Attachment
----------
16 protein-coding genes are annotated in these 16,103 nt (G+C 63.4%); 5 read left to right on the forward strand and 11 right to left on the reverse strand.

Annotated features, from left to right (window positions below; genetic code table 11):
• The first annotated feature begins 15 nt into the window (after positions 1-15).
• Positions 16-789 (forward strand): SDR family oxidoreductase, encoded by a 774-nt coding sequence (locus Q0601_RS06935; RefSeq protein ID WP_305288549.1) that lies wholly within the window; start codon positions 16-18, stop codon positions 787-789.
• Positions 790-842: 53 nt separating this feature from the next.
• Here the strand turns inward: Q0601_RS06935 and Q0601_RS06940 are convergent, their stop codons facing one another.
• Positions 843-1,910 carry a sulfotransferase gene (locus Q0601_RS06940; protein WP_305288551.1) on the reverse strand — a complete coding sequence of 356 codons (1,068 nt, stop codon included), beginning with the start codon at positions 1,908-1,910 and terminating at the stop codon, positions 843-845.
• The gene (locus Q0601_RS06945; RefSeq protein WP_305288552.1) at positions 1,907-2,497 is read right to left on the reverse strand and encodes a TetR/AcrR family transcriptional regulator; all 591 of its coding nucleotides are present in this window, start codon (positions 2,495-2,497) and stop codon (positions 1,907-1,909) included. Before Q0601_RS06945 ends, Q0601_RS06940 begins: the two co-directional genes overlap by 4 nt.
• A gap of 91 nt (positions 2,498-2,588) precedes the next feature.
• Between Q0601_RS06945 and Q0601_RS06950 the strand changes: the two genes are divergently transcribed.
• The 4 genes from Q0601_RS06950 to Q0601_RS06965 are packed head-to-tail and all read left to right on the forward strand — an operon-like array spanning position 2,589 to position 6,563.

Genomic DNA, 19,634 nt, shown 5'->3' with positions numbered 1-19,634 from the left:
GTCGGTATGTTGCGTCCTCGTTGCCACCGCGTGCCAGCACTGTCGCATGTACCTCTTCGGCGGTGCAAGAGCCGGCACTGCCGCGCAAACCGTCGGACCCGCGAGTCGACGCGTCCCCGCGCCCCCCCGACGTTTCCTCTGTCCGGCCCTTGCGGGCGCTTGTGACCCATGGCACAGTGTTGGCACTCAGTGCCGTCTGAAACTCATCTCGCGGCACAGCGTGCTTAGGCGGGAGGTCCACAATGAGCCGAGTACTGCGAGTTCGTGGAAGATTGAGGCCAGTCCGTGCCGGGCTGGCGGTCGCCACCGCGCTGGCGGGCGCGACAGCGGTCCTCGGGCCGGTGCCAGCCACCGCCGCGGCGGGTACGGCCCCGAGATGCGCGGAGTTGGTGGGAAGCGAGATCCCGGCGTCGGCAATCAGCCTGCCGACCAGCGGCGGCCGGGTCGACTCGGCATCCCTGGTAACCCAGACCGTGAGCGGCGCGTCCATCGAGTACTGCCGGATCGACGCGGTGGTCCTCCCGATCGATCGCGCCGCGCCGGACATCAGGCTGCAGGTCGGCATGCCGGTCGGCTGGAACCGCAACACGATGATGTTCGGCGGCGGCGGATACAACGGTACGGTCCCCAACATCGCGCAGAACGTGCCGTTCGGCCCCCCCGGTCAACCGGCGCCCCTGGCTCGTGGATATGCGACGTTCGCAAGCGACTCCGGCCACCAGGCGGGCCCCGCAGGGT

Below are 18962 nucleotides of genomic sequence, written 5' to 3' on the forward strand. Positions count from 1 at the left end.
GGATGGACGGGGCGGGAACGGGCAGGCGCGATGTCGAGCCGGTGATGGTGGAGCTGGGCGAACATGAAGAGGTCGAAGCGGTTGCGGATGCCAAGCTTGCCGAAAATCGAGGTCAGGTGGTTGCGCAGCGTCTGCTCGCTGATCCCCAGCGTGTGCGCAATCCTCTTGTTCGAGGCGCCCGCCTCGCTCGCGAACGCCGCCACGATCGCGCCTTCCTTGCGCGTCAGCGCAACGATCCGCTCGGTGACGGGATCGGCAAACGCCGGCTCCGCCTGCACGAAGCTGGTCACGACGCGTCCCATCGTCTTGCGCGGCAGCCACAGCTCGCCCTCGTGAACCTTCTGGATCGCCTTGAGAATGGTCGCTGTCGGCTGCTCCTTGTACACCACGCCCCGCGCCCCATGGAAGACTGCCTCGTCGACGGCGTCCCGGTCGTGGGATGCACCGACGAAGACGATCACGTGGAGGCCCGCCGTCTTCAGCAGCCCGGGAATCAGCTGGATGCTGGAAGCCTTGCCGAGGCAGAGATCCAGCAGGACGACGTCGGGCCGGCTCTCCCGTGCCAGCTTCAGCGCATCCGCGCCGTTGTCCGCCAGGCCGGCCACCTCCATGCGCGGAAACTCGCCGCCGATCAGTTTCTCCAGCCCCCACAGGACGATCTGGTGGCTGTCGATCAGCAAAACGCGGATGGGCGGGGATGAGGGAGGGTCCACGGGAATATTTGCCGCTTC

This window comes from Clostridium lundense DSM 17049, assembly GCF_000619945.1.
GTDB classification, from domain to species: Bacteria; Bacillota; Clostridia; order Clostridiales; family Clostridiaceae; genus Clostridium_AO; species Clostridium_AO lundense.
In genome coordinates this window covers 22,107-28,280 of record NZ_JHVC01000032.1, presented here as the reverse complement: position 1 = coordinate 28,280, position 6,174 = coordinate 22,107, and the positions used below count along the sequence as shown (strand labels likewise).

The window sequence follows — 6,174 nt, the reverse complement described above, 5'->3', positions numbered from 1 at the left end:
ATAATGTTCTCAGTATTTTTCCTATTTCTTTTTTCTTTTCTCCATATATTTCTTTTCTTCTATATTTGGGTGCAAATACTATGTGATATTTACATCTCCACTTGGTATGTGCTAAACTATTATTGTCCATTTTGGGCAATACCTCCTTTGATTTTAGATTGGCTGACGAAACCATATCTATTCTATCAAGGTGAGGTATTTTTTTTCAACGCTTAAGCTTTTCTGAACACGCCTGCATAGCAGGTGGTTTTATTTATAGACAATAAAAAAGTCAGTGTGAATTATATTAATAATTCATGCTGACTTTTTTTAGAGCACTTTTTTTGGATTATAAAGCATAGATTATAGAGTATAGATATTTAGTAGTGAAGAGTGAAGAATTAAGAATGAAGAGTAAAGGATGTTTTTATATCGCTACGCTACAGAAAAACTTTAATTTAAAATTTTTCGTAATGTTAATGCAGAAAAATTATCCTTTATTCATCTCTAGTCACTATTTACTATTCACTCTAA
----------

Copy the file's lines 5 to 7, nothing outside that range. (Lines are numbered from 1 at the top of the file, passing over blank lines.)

• Positions 790-842: 53 nt separating this feature from the next.
• Here the strand turns inward: Q0601_RS06935 and Q0601_RS06940 are convergent, their stop codons facing one another.
• Positions 843-1,910 carry a sulfotransferase gene (locus Q0601_RS06940; protein WP_305288551.1) on the reverse strand — a complete coding sequence of 356 codons (1,068 nt, stop codon included), beginning with the start codon at positions 1,908-1,910 and terminating at the stop codon, positions 843-845.